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Guest Article : The Life Of A Professional Dancer

Guest Article : The Life Of A Professional Dancer

kj lawsonI started dance with my mother who was a Ballroom dancer, I trained in both Ballroom and Latin but then soon found Contemporary and this is where I fell in love with dance. In wanting to progress with Contemporary I went from Lancashire to the University of Chichester, where I obtained a 1st Class Hons degree in dance. During my time at University I was lucky to be around some very inspiring artists such as Abi Mortimer, Carrie Whitaker (both of Lîla Dance), Cathy Childs, Dale Thompson, Detta Howe and Yael Flexer. All of whom had massive influence in my passion and development in dance.

Once I finished my degree I went on to perform as part of Transitions Dance Company and study for my MA in Performance at TrinityLaban. Whilst a part of Transitions I worked with Choreographers Lucy Guerin, Martin Nachbar and Melanie Teall, which produced some well received work on our international tour. Since graduating with my MA I have worked as a dancer for Jorge Crecis in “36” which was performed at the Royal Opera House as part of Exposure Dance. This work focuses on athleticism and game like qualities with which I strongly connected; the spontaneous environment allowed me to engage and create freely and gave me the opportunity of having to deal with consistent challenges. I have remained in great contact with Jorge and funding permitting the work will tour to national and international venues where I will also have the opportunity of being a part of the teaching team.

Soon after this I worked with Abi Mortimer, Lîla Dance ( . Abi created “Boy meets Girl” a duet between myself and Joe Darby, who was also a fellow graduate of the University of Chichester and Transitions. This was a process I will treasure; it was fantastic to work which such an inspiring choreographer and a duet partner whom I felt so comfortable and supported. However ‘comfortable’ I may have felt in this company the creative process and finished work certainly pushed me out of my comfort zone! The work leaned towards Physical Theatre in the way that we explored content and relationships within the theatrical framework. We worked a lot with our characters (that of a male/female romantic relationship) and pushed physical and personal boundaries to create a work that placed a lot of emphasis on the performative responsibility of the dancers. In this way it reflected the spontaneity I had experienced in “36”, both works utilising the choices the dancers must make on stage. Both “Boy meets Girl” and “36” helped me to develop my own performance and ownership of dancing roles on my entrance into the professional world.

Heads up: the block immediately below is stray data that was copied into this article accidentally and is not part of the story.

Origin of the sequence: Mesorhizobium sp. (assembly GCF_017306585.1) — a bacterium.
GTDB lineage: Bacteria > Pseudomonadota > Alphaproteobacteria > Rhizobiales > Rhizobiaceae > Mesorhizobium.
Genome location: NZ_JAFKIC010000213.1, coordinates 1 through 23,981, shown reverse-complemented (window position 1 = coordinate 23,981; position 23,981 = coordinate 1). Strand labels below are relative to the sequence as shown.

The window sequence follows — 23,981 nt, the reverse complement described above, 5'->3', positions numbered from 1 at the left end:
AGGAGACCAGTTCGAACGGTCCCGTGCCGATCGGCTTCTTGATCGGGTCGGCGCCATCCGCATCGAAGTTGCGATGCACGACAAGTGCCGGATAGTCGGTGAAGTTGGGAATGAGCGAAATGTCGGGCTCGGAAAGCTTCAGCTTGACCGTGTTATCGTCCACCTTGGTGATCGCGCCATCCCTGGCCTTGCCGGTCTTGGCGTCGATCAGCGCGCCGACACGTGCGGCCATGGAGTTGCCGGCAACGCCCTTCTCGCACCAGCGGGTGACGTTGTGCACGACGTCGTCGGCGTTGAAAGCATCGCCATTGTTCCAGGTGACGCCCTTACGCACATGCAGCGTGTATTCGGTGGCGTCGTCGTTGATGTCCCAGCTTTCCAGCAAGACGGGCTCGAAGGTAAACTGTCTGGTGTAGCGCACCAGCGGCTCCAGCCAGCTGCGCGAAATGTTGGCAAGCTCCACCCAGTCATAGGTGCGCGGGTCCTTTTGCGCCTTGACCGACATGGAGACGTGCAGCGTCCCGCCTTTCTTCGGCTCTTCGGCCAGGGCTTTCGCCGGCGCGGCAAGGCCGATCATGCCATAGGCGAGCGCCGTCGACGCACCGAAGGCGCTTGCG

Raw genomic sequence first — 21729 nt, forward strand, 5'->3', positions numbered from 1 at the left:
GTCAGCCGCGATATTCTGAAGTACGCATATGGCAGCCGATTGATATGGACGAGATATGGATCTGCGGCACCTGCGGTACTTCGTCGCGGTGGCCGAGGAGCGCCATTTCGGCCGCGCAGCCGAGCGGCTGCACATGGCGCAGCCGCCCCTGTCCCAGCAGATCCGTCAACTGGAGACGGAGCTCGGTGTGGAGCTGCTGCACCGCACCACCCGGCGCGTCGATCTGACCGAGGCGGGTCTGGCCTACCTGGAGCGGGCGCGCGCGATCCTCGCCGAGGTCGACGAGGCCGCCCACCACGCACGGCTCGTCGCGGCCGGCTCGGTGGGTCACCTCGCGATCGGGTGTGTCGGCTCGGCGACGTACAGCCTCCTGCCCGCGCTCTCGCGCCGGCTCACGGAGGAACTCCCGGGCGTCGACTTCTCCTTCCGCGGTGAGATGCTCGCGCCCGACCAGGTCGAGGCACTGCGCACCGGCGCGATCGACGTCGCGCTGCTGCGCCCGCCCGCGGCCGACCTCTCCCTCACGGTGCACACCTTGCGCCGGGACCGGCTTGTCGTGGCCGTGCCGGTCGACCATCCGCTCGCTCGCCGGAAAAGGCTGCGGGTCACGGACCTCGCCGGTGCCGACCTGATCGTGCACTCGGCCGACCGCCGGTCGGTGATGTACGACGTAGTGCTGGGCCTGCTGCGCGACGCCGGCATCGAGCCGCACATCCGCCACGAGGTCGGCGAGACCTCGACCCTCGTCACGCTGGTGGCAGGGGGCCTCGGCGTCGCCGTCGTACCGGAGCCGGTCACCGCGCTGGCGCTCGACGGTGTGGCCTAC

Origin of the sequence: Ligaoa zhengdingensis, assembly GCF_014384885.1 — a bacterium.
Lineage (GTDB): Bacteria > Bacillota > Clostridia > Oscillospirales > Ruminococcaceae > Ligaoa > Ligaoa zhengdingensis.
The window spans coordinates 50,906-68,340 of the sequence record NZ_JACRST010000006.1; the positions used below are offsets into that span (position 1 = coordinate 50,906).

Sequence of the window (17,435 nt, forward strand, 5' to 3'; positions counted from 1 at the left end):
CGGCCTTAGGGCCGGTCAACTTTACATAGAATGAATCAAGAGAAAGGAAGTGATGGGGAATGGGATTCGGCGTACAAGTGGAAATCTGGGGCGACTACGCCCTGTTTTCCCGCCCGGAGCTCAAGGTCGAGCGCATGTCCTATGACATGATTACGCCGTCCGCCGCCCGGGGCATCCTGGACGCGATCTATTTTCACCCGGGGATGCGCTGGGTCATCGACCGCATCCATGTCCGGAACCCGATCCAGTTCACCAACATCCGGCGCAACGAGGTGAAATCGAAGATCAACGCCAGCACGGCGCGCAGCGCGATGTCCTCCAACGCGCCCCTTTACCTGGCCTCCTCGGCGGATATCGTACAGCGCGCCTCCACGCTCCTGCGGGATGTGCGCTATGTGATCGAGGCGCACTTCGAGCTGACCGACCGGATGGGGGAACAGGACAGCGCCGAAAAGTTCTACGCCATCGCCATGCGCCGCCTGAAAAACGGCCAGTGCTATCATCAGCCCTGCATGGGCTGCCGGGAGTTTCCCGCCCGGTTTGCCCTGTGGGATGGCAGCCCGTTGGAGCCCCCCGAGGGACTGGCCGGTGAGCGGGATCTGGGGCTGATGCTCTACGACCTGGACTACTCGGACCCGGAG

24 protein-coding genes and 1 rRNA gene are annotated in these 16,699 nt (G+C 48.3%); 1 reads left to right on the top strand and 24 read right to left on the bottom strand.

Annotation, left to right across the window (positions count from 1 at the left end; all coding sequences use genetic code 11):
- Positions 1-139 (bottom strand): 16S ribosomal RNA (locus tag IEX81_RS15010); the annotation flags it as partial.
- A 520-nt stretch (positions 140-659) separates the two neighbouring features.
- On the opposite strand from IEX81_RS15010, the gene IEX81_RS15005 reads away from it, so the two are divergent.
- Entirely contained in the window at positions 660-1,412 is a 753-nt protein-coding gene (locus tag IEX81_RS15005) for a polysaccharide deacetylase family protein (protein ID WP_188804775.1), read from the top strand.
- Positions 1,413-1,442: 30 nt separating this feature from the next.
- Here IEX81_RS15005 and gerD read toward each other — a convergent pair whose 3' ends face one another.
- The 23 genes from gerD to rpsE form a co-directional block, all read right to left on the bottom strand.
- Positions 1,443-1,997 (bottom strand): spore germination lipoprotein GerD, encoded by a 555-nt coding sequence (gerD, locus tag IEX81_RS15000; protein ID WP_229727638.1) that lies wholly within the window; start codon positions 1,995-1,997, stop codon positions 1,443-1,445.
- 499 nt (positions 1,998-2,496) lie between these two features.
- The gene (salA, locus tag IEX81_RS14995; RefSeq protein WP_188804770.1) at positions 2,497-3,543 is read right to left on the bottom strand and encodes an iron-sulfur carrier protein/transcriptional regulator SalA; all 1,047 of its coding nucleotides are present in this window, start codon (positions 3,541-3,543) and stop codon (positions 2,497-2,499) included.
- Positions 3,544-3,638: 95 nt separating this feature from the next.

This Brings me to my recent performance work with the Akram Khan company ( ) for the Olympic Opening Ceremony for London 2012. This was my most intense experience of my career so far both in terms of working hours and the consistent demands of the physicality over the entire project leading to the performance. The 5 week process often utilised a 6 day working week of days beginning at 8.30am and the level of concentration needed in order to achieve a precise movement quality on 50 dancers working as one (hopefully in perfect unison) was challenging for everyone involved. Throughout this process I connected thoroughly with the material (characteristic of Akram’s Kathak/contemporary fusion style) as I found my body responded to the physical and dynamic qualities inherent to the vocabulary. As a dancer that has a tendency toward a fast and dynamic movement quality this process provided me with a huge learning curve in the development of a style that I favour. I very much enjoyed the physical exertion that this experience gave me, not to mention the once in a lifetime opportunity to perform to over four million people. However nervous this made me, it was a moment I will treasure for the rest of my life. You can find the clip of “Abide with me” on YouTube.

Whilst performing I have also been teaching and have remained eager to develop my teaching skill. I had my first teaching experience whilst touring with 3fall 2010 (graduate company from the University of Chichester) and had a similar experience on tour with Transitions 2011. I began my teaching career by leading an advanced technique class for the MayaKara’s (the youth company of Lîla Dance) consisting of some very talented and focused young students of ages 12-18. Members from this company have a history of going on to study dance at university many of which now work as professional dancers, so I was keen to extend their professional practice with my classes.

Since then I have been lucky to meet Jackie Mortimer of Instep ( a youth dance company located in Hythe, Kent, which is 200 members strong. I am now a part of her well-equipped practitioner team, which consists of a small group of graduates now working and performing in the professional sector and teaching for Instep, the practices of which extends into the surrounding community. Soon after I went on to teach and assist in other areas of Instep and found an excitement for teaching which I’m sure will become my ‘bread and butter’ in dance.

Alongside my growing love for Instep I have been acting head of Dance at Whitstable Community College from January till June 2012, which was a challenging but much appreciated opportunity. Throughout this placement I taught the Key Stage 3 and BTEC curriculum to a range of students ranging from 11-18yrs. From teaching in a secondary school and college I have developed my teaching skills considerably and now feel more confident than ever walking into a classroom/studio.

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